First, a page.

Zimbabwean President Robert Mugabe prepared to take his re-election fight to urban areas on Tuesday amid a rising chorus of condemnation of his government's pressure on his main rival as the election loomed.
The United States and Britain accused Mugabe of trying to fix the election after opposition leader Morgan Tsvangirai, who presents the greatest threat of Mugabe's 22 years in power, was charged with treason Monday, just two weeks before the vote.
The official Herald newspaper reported that Mugabe was expected to hold rallies in two Harare townships Tuesday.
The head of the 14-nation Southern African Development Community parliamentary observer group, Duke Lefhoko, said he was worried about the safety of observers and wanted talks with Mugabe's government to encourage the police to protect them.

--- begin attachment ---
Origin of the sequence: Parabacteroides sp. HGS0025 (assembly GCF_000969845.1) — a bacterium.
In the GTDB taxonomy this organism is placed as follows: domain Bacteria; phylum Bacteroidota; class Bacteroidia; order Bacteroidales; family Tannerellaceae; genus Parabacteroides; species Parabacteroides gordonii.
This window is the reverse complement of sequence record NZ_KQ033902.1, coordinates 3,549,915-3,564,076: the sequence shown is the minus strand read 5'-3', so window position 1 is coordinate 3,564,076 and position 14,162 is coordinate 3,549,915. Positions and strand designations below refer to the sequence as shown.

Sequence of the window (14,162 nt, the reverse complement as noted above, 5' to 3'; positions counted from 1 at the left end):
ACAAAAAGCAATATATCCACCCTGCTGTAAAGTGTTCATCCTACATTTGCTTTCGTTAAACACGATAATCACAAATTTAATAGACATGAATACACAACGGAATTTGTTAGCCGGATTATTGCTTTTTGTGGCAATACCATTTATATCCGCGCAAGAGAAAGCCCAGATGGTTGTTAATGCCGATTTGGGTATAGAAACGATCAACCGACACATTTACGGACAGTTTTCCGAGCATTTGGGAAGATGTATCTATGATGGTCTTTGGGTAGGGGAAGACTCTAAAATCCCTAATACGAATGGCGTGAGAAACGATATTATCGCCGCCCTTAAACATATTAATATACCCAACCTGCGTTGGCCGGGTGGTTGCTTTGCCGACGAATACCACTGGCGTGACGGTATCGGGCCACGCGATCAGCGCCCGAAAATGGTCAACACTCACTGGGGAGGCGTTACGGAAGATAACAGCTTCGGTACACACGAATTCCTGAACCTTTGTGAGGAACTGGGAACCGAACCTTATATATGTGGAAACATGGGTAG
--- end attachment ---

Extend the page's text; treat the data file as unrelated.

Election observers have been stoned by Mugabe supporters and caught in an attack on opposition party offices in recent days.
"Perhaps if they gave us security personnel in plain clothes and just guarantee that, especially when we attend rallies, we have the attention of the police, a police presence to see us in and out. That will assist," Lefhoko told South African radio.
Tsvangirai was charged after being summoned to police headquarters to answer questions over an alleged plot to assassinate the president. Source.